But in fact I meant it in the context that us Christians would immediately understand - that God likes us to pray. God responds when we cry out because He wants that fellowship with His people, that He is our God and we are His people, we must humble ourselves before Him.

 

The book of Jonah is an example of God's conditional judgement. That is to say, God basically said, "if they repent then I won't destroy Nineveh." (In so many words)

 

Notice God was insistent with Jonah, that is because God is omniscient, He already knew they were going to repent but He had chosen to influence the people of Nineveh using Jonah, because God does "whatever He pleases."

 

It pleases God when we pray in faith because Hebrews 11 says; But without faith it is impossible to please Him (God) for he who comes to God must believe that He is (that He exists), and that He is a rewarder of those who diligently seek Him.

 

Our faith pleases God. I am confident God won't allow a disaster that will destroy the earth, even if there is an event, I don't think it will be on a scale that would destroy the earth completely if God still has plans. I know myself, God's plan for my life and it wouldn't make much sense if I died before it happened. I suppose technically it's possible but the indications are that God means to do it before I die. We are fallible so I could be wrong in some way but it would surprise the hell out of me if I hanged tough for all these years only for God to blast me to smithereens.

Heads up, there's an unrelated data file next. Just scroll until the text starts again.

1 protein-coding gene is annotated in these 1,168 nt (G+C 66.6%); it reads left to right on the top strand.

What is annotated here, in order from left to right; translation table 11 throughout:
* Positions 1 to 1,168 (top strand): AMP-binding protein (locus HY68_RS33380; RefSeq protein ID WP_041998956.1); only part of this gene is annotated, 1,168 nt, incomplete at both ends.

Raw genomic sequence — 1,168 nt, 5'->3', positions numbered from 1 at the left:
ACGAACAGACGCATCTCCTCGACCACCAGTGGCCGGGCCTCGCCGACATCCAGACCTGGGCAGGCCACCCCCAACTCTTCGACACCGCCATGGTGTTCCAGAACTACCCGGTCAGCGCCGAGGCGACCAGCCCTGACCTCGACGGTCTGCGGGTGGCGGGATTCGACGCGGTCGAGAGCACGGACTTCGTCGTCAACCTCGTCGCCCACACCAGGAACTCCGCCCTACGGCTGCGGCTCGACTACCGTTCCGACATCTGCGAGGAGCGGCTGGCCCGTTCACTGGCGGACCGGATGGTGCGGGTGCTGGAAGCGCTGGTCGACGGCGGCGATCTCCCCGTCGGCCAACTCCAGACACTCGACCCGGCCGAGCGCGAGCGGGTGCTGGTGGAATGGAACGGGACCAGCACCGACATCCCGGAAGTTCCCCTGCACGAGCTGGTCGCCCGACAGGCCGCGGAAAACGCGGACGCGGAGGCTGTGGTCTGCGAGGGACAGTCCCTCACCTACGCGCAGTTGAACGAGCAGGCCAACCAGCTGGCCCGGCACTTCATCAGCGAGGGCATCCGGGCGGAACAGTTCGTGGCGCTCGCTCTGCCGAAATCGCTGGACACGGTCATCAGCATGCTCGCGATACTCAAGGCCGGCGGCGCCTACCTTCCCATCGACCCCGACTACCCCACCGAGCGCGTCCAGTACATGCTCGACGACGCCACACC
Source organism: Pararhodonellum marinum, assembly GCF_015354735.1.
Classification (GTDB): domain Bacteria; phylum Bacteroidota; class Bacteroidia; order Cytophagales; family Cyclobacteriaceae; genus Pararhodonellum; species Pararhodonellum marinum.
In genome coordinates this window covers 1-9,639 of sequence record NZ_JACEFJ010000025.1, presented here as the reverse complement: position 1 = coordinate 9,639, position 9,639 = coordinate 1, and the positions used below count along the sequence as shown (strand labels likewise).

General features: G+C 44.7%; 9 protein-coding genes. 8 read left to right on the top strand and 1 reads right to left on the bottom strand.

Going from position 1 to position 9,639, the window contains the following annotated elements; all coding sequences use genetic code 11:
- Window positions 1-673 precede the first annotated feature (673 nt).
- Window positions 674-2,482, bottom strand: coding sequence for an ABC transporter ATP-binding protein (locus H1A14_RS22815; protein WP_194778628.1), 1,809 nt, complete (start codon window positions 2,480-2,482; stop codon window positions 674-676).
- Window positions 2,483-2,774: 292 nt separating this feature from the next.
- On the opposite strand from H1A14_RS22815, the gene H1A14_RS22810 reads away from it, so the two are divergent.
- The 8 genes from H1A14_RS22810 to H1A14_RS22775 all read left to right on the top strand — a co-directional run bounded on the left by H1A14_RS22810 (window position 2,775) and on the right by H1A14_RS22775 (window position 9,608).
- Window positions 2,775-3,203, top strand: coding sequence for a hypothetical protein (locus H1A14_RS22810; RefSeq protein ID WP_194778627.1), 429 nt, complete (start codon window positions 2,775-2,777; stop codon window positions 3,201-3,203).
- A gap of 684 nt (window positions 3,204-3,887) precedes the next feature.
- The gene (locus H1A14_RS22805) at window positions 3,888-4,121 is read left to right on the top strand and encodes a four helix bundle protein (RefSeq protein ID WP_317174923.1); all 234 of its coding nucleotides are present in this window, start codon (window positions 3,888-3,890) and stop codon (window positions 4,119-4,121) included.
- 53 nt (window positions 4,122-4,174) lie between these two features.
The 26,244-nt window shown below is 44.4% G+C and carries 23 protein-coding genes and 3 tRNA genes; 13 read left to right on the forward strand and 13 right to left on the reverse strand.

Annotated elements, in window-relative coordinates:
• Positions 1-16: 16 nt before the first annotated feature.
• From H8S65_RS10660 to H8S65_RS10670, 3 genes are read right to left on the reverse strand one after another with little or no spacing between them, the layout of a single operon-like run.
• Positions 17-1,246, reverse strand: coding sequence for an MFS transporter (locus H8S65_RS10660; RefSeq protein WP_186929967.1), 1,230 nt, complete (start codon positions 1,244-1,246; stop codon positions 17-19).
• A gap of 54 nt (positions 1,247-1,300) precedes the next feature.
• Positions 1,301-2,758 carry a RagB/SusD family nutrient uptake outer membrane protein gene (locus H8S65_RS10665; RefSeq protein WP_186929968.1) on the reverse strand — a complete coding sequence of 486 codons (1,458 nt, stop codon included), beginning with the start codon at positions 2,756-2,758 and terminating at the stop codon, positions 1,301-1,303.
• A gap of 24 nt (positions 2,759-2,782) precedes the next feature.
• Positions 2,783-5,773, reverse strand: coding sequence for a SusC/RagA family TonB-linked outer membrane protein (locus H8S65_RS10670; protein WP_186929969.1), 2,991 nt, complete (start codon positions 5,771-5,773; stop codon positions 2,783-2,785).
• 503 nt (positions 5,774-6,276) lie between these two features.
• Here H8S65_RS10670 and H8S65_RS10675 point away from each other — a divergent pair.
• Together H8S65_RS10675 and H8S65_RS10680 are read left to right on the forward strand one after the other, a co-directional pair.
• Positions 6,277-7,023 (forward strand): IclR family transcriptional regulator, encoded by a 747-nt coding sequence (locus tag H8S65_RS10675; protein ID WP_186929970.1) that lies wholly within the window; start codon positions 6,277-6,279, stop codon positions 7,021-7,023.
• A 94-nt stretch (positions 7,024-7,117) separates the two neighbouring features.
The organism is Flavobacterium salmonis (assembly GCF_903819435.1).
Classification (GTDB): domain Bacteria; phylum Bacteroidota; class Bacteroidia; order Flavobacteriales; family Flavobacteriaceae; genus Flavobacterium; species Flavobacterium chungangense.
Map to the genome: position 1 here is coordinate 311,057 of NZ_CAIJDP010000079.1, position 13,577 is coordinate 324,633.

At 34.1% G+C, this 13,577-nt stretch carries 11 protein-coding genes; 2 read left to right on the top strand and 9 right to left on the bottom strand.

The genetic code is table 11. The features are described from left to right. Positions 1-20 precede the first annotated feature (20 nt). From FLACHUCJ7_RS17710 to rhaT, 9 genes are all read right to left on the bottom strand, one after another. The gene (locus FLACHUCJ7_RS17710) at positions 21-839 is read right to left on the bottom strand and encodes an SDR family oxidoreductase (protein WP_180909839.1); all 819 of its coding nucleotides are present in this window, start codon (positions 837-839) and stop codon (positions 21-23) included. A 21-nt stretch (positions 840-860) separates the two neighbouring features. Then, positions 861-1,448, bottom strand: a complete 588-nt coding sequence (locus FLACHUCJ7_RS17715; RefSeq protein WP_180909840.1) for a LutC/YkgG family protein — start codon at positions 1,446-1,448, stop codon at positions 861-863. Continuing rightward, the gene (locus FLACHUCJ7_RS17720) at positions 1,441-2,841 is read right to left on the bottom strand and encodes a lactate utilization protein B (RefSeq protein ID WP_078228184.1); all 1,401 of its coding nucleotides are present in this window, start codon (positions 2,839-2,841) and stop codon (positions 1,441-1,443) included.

"I cannot believe that God has let me live for these three years only to let me die chained to an oar." - Charlton Heston - Ben Hur.



#5 Dave

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Posted 25 June 2017 - 09:57 AM

Dave, Dave, Dave....that isn't going to happen. God won't let the world be consumed in a cloud before His will is born out.

 

Well, yes. It goes without saying.

 

I purposely left out any spiritual reference in my post in the hopes of engendering comments about the physical aspects of the supervolcano.

 

Personally, I believe that all the talk by scientists like Hawking declaring that man needs to get off the planet in the next 100,000 years or else are so much hot wind because man doesn't have anywhere near 100,000 years. That's because I believe the stage is being set for a very-near-future fulfillment of Revelation prophecy.

 

What I'm thinking is that the supervolcano can easily play a role in God's cataclysmic reshaping of the earth that begins during the tribulation and culminates in the New Jerusalem. Remember, more than 2/3 of the world's population will be annihilated in just the first few years of the 7-year tribulation. That this supervolcano looks like it is fixing to blow pretty soon gives one pause in thinking about the imminency of the rapture, the tribulation and the new heaven and new earth.

 

So, what do the scientific-minded here think about the prospect of the Yellowstone supervolcano cutting loose with its death and destruction?



#6 mike the wiz

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Posted 25 June 2017 - 11:56 AM

I knew you'd have an answer like that Dave. :D Just thought I detected a tone of worry from you, as some people do tend to worry about disasters, and I didn't really know your position on that. 



#7 Dave

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Posted 25 June 2017 - 12:05 PM

I knew you'd have an answer like that Dave. :D Just thought I detected a tone of worry from you, as some people do tend to worry about disasters, and I didn't really know your position on that. 

 

Worry? Not in the least. As I believe in a pre-trib rapture, I believe I'll be able to watch the wholesale destruction of the earth from the safety of the balcony.